DOSStarFlight2-1-750 DOSStarFlight2-2-750

I can’t sleep for some reason, so I figured I’d write a post and then start work early.  Honestly there hasn’t been a lot going on since we got back from the Bahamas.  Both Rach and I have been focused on work.  We did meet with an attorney to draft up wills, which puts us close to finishing the set of items that we wanted to take care of this year for our personal finance.  I still need to set up our money market account for our emergency fund which I’ll likely do this weekend. 

The wills process was interesting.  The part that we probably understood the least was the estate tax.  Apparently this year the federal estate tax has ‘expired’ such that if you were to pass away now, then you could leave your inheritance without that tax applying.  In general the tax is stupidly high; in 2001 for example, the estate tax was 55% of your ‘taxable estate’ – which that year was anything over $657,000.  In recent years it’s been more reasonable, in so much as the exclusion amount (the amount of money you can leave without being taxed) has gone up.  In 2009 the exclusion amount was $3.5 million and the tax was 45%.  Who knows what the estate tax will be like in 150 years when I might have to worry about it, but given the trend it will 1) exist, and 2) have a “low” exclusion amount, and 3) be a stupidly high tax rate.  This isn’t even considering a tax levied estate tax.  For WA the estate tax is decoupled from the federal tax, which ranges from 10-19% depending on your taxable estate.  So if you own property in WA and you want to leave $10 million dollars and you die next year, you would be taxed 55% on $9 million of that, and another 19% on $8 million.  That’s a lot of tax!

The investigation was enlightening.  In general I think it’s perfectly reasonable for the govt. to impose an estate tax.  I think a $1 million threshold is too low however; minimally the threshold should increase over time, and yet it 2011 its scheduled to ‘reset’ to $1 million instead of the $3.5 million that it was in 2009. 

So are there decent ways to minimize the estate tax?  I think so.  First, why die with that much money?  Amassing wealth for the joy of watching your the numbers on your bank statement go up seems silly.  I, personally, believe that if you end up collecting a lot of money, then you should try to spend some of it!  Outside of potentially helping you relax and have fun, it helps the economy when you spend money.  Second, you don’t have to wait until you die to start distributing your wealth to your heirs.  You can hand over a certain amount of money as ‘gifts’ tax-free each year.  Why not do that?  You then get to leave more money and you get to see how your heirs use it!  Third, in general it’s probably better to leave most of your money to the youngest/younger generation.  That way it’s most likely longer before that same money gets to a point where it could be eligible for the estate tax again.  Finally, there are various tax shelters that allow you to leave more money, given certain restrictions, without the estate tax applying.  For example, our lawyer suggested that one such mechanism was to create a trust if either Rach or I died.  We could ‘leave’ that trust up to $1 million (depending on the estate tax threshold at the time) without worrying about the estate tax.  In addition, another $1 million could be left tax-free to whoever is living longer.  The survivor could draw from the trust for various things (though not for everything) – medical expenses, ‘life-style maintenance’, but not things like extravagant vacations.  When the survivor passes away the money in the trust would automatically pass to our heirs without being taxed, and would no longer be limited by any of the trust restrictions.  That’s in addition to the normal amount that could be left to our heirs without being affected by the estate tax.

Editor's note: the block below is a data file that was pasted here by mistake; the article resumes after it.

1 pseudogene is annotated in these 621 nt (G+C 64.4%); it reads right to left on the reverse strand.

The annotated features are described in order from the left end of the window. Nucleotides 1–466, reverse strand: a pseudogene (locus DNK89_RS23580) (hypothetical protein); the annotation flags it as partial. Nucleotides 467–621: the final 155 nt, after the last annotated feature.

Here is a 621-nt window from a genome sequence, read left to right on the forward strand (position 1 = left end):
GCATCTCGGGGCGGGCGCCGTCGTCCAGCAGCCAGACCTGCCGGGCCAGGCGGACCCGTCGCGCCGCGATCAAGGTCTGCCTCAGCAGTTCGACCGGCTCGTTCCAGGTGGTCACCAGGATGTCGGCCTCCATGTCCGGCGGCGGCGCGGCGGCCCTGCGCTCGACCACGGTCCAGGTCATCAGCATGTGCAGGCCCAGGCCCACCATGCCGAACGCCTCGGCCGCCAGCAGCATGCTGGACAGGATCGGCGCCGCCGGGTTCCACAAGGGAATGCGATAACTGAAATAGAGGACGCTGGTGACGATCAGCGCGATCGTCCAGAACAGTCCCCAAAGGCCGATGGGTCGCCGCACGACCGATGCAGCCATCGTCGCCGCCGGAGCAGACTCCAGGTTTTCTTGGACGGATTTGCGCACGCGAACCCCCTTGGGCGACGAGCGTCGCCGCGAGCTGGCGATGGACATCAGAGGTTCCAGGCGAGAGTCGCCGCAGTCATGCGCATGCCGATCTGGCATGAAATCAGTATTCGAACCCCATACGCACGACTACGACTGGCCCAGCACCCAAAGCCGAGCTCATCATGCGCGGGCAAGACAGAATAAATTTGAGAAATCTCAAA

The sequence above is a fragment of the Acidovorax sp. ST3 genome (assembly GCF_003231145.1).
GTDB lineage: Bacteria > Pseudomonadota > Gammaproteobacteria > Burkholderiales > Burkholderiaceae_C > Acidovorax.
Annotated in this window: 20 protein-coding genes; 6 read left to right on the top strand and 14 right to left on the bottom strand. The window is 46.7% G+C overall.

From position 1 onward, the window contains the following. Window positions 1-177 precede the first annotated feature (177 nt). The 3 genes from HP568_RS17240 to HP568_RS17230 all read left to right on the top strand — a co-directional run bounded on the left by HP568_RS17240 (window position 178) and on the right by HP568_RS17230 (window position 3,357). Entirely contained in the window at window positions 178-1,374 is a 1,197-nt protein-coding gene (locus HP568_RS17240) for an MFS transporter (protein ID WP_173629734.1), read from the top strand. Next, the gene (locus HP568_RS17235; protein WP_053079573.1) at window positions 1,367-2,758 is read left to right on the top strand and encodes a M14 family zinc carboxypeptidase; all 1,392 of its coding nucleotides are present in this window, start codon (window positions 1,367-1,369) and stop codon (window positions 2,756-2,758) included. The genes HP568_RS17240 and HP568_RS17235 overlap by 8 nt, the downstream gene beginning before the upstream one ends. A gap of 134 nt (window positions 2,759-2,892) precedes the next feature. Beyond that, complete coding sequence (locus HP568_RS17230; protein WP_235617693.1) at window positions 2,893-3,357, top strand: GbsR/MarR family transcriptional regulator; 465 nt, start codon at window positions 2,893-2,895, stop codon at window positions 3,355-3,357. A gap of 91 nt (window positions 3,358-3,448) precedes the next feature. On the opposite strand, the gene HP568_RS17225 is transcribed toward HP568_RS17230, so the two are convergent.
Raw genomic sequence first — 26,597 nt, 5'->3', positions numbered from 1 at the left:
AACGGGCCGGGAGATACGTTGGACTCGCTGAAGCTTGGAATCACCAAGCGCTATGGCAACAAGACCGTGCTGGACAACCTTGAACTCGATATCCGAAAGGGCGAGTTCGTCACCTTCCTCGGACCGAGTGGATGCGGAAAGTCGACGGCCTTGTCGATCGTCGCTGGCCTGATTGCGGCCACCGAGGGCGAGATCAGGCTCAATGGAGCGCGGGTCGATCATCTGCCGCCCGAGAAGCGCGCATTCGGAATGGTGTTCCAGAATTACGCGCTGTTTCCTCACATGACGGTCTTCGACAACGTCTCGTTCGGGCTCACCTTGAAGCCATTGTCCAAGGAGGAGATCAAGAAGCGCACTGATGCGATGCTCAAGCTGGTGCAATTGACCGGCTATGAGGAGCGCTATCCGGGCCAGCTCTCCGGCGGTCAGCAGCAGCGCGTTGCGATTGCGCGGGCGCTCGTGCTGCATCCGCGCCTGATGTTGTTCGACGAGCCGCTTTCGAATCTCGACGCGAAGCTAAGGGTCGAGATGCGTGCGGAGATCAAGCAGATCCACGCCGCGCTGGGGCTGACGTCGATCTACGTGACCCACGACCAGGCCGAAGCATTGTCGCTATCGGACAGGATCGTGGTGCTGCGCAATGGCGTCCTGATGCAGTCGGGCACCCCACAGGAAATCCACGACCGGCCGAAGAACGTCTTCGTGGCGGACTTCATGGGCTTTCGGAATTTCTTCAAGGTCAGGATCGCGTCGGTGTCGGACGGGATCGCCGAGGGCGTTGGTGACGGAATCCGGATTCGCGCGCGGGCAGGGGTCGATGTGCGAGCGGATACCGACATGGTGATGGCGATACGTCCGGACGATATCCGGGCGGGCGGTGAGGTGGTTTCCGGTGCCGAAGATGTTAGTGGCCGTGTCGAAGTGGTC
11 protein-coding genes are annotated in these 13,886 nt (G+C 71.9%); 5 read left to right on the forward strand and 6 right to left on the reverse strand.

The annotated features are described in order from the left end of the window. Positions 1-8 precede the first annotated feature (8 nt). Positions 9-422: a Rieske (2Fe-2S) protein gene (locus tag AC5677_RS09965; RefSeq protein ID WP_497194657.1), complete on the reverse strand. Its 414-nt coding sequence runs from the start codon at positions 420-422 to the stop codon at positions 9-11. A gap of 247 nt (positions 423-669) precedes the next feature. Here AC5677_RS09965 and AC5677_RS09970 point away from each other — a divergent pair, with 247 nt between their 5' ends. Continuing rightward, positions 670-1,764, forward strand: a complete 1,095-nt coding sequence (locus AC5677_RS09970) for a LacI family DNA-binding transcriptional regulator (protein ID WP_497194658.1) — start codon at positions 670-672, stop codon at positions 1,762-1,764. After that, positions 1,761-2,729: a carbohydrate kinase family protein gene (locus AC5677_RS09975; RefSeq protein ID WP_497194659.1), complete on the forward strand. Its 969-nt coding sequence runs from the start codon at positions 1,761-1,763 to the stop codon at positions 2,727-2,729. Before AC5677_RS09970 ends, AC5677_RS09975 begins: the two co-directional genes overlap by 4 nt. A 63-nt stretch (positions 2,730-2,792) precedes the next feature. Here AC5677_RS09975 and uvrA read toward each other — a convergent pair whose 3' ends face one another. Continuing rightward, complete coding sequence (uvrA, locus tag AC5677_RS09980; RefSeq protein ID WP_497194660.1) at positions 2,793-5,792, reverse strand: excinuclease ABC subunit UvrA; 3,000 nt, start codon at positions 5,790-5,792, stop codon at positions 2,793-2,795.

I think Rach and I will mostly try to avoid dying with a huge amount of money.  We’re pretty successful at spending money to date, so maybe it won’t be a problem longer term :)